Research ArticleImmunology

Mechanism of Impaired NLRP3 Inflammasome Priming by Monophosphoryl Lipid A

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Science Signaling  03 May 2011:
Vol. 4, Issue 171, pp. ra28
DOI: 10.1126/scisignal.2001486

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Beneficial Bias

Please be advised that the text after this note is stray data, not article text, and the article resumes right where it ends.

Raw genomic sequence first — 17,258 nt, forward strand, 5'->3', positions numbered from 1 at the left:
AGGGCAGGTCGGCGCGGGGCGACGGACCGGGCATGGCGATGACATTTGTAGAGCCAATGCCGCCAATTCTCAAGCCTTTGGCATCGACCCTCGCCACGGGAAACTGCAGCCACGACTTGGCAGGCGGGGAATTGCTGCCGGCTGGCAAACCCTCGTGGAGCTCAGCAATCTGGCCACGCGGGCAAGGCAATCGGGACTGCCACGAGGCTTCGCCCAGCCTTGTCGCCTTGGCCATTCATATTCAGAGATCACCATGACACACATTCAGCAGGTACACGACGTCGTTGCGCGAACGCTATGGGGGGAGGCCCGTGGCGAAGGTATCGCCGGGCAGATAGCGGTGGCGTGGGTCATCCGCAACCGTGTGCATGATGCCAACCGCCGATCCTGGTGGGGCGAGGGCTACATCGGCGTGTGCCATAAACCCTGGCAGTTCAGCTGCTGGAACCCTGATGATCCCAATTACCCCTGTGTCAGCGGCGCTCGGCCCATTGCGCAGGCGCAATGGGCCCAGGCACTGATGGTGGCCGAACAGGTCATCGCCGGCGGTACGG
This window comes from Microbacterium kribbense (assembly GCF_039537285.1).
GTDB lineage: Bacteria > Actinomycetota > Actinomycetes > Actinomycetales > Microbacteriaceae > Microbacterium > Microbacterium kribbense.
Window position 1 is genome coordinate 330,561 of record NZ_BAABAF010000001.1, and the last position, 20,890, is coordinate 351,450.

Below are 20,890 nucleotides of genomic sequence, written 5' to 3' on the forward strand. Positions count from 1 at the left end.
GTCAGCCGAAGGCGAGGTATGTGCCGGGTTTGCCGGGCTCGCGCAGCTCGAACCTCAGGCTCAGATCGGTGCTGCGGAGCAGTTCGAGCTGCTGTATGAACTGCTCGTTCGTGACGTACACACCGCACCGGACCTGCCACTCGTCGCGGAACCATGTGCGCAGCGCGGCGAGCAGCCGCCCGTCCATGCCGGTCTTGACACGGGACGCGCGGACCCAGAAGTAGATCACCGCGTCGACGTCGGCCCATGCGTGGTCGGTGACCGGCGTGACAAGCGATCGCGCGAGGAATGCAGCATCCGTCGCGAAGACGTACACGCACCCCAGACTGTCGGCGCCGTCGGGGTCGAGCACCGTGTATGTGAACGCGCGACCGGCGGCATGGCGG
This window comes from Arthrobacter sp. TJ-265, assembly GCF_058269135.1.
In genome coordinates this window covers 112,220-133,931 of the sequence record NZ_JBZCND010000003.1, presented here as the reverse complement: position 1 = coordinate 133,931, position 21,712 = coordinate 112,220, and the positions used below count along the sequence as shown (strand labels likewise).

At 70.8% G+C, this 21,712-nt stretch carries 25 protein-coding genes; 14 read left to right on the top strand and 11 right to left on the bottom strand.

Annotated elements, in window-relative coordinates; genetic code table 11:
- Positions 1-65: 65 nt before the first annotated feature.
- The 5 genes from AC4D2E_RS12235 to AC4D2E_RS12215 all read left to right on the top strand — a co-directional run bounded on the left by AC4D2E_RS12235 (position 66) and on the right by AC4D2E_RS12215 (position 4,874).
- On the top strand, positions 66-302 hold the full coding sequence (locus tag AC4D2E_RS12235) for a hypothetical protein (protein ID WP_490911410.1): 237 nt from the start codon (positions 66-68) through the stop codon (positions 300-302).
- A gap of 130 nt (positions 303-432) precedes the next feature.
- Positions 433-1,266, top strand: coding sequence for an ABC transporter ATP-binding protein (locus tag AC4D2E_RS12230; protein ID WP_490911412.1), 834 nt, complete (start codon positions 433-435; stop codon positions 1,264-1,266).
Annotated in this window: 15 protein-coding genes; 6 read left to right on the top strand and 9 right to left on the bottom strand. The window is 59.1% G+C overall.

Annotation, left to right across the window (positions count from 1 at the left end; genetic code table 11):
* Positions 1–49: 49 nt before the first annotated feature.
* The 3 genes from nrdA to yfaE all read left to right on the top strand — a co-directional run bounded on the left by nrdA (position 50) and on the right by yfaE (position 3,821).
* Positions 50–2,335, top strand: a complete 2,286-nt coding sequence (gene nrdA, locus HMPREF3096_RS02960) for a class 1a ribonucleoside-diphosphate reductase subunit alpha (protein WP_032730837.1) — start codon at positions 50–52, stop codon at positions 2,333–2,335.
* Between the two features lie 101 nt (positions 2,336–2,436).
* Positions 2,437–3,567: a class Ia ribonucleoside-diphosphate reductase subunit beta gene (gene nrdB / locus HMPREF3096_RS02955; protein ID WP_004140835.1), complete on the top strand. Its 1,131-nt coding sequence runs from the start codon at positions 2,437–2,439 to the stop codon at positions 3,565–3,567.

A successful vaccine adjuvant must stimulate the immune system without triggering harmful inflammatory side effects. Stimulation of Toll-like receptor 4 (TLR4) by lipopolysaccharide (LPS) induces a toxic inflammatory response, characterized by induction and assembly of the NLRP3 inflammasome and production of the proinflammatory cytokine interleukin-1β (IL-1β). TLR4 signaling in response to the LPS derivative monophosphoryl lipid A (MLA) is orders of magnitude less toxic than that stimulated by LPS; however, how these compounds elicit such different responses through the same receptor is unclear. Embry et al. provide evidence that MLA induced one arm of TLR4 signaling (through the adaptor protein TRIF), such that small quantities of the precursor form of IL-1β were synthesized, but that induction and assembly of the inflammasome and production of active IL-1β were defective. These processes instead depended on the second arm of TLR4 signaling, mediated by the adaptor MyD88, which was only activated by LPS. In addition, priming of cells with MLA dampened subsequent TLR4-dependent responses because of failed assembly of the inflammasome. Together, these data highlight a potential mechanism for the beneficial effects of MLA.